Manitoba producers with cattle or bison headed to the U.S. have been able to get export permits online for months. As of June, 1, so will everyone else.
The Canadian Food Inspection Agency (CFIA) says it is ready to expand its My CFIA web portal for live bovine export to all ports between the U.S. and Canada. As of June 1, the USDA will accept export permits delivered through the web portal.
The CFIA initially launched the online permits as part of a pilot program in November 2019. Only producers crossing through the Emerson port south of Winnipeg were eligible for the pilot.
Four producers have been issued 34 certificates since then, the CFIA says.
Although the program predates the COVID-19 pandemic in Canada, the agency says the portal will eliminate the need for producers to get paperwork endorsed in person at CFIA offices and will also give CFIA employees more room to work from home.
“Given the success of the pilot, CFIA will be prioritizing expanding the pilot beyond the first port of entry for live bovine over the coming months,” a CFIA spokesperson said. “This would have happened regardless of the pandemic, but will support physical distancing.”
Rollout of the program will be, “measured and cautious,” to allow businesses to adapt and avoid trade disruption, the spokesperson added.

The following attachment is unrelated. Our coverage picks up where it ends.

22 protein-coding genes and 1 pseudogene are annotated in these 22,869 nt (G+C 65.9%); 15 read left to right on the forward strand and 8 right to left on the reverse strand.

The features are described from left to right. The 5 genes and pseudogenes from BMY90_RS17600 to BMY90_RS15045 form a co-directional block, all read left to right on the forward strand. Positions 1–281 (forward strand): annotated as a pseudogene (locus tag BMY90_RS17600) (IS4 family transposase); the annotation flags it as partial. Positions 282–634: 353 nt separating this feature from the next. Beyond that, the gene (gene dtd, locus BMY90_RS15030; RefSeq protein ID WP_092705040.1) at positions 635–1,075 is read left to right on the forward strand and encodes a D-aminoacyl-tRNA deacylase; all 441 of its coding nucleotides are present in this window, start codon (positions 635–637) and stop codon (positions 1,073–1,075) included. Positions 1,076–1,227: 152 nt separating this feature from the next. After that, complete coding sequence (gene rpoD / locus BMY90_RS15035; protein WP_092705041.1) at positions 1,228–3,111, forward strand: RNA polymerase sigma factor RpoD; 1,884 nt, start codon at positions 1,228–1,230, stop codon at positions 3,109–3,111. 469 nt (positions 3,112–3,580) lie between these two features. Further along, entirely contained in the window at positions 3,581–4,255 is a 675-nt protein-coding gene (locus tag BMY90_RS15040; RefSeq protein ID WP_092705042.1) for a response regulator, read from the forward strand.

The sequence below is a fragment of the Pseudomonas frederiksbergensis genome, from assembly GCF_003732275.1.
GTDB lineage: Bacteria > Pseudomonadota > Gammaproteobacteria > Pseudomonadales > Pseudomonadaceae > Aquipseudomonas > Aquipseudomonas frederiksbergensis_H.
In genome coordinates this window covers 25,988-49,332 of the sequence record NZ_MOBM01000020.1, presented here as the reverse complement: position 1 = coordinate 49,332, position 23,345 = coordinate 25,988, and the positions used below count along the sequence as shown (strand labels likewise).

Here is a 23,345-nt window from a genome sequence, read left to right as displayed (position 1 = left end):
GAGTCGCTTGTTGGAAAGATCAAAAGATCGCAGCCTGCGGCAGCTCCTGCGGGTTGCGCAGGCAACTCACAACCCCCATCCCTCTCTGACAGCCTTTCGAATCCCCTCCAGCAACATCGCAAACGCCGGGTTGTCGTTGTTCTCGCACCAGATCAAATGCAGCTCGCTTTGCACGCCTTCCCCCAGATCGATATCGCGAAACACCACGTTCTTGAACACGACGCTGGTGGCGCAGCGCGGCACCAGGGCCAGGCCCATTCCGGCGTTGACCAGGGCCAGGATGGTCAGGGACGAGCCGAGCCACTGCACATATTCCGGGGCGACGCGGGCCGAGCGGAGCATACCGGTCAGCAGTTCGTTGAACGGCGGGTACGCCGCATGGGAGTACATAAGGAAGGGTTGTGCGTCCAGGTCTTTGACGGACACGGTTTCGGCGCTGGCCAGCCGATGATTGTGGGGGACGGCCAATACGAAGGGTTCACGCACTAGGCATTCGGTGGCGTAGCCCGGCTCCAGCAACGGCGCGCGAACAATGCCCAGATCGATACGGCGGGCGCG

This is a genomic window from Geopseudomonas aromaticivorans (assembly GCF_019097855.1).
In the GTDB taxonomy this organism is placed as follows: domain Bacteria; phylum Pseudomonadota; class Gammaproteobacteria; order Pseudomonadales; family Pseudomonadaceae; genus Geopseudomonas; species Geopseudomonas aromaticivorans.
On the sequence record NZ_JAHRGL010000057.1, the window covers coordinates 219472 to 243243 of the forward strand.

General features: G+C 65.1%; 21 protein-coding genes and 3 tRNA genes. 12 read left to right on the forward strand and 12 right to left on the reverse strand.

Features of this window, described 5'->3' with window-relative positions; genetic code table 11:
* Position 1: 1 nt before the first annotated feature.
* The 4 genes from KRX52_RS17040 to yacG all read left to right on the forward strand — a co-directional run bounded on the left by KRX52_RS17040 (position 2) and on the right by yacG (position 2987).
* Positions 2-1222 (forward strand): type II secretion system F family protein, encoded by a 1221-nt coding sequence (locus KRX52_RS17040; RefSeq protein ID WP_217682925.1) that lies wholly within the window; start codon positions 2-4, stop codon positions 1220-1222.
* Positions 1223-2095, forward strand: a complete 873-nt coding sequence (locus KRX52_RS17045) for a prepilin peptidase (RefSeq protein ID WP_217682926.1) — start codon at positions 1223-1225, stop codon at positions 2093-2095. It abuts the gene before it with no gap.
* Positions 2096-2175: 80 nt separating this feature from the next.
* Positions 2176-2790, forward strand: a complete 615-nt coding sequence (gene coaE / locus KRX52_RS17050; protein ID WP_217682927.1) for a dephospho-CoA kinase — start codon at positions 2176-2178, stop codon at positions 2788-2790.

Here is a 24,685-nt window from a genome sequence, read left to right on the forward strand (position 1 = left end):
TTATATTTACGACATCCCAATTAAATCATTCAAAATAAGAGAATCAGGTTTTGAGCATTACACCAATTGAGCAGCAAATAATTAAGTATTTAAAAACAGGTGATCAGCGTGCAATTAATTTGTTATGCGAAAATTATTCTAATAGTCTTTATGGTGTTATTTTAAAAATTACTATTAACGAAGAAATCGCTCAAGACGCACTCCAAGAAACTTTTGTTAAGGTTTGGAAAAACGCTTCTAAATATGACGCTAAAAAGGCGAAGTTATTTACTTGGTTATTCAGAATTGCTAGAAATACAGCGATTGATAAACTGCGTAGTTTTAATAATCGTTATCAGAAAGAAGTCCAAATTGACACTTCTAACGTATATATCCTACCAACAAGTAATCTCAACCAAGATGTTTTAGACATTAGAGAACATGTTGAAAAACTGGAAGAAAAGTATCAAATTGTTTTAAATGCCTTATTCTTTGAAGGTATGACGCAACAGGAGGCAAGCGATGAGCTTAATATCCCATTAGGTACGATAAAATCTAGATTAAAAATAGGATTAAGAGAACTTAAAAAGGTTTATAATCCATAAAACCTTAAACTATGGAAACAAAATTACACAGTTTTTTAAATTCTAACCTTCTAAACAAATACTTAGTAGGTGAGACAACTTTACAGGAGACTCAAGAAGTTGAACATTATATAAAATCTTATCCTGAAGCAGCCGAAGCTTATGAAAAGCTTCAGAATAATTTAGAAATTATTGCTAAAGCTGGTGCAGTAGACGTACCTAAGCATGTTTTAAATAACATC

The Manitoba Beef Producers welcomed any efforts to reduce the “regulatory burden” on beef.
MBP also noted that the program predated the pandemic, but added that, “the requirement for social distancing does drive home the importance of having additional options made available for processing the health certificates without face-to-face contact.”
Although the CFIA says the program will help limit face-to-face interaction, speed has been the program’s main draw.
The agency argues that the web portal will shorten time needed for export certificates by hours or even days, as it eliminates the need for producers to mail or hand-deliver paperwork for signatures.
The program requires veterinarians and producers to set up accounts through the My CFIA portal. Once accounts are active, paperwork can flow digitally between producer, veterinarian and the CFIA.
Stonewall bison producer Leonard Epp previously told the Manitoba Co-operator that the program shortened his paperwork window from around three hours to half an hour.
Epp was the first test subject for the pilot in December 2019.
“When you’re on your account, your vet’s attached to your account and as soon as you send it, they get it and now they sign it; it goes into CFIA; they stamp it and it’s back in your computer and you print it off,” he told the Manitoba Co-operator earlier this year. “It’s saved a ton of time already.”
Cattle and bison will become the latest commodities folded into the My CFIA platform once the program is fully launched in June. The agency launched My CFIA in 2017 and has been gradually moving CFIA activities for different trade goods online through the portal.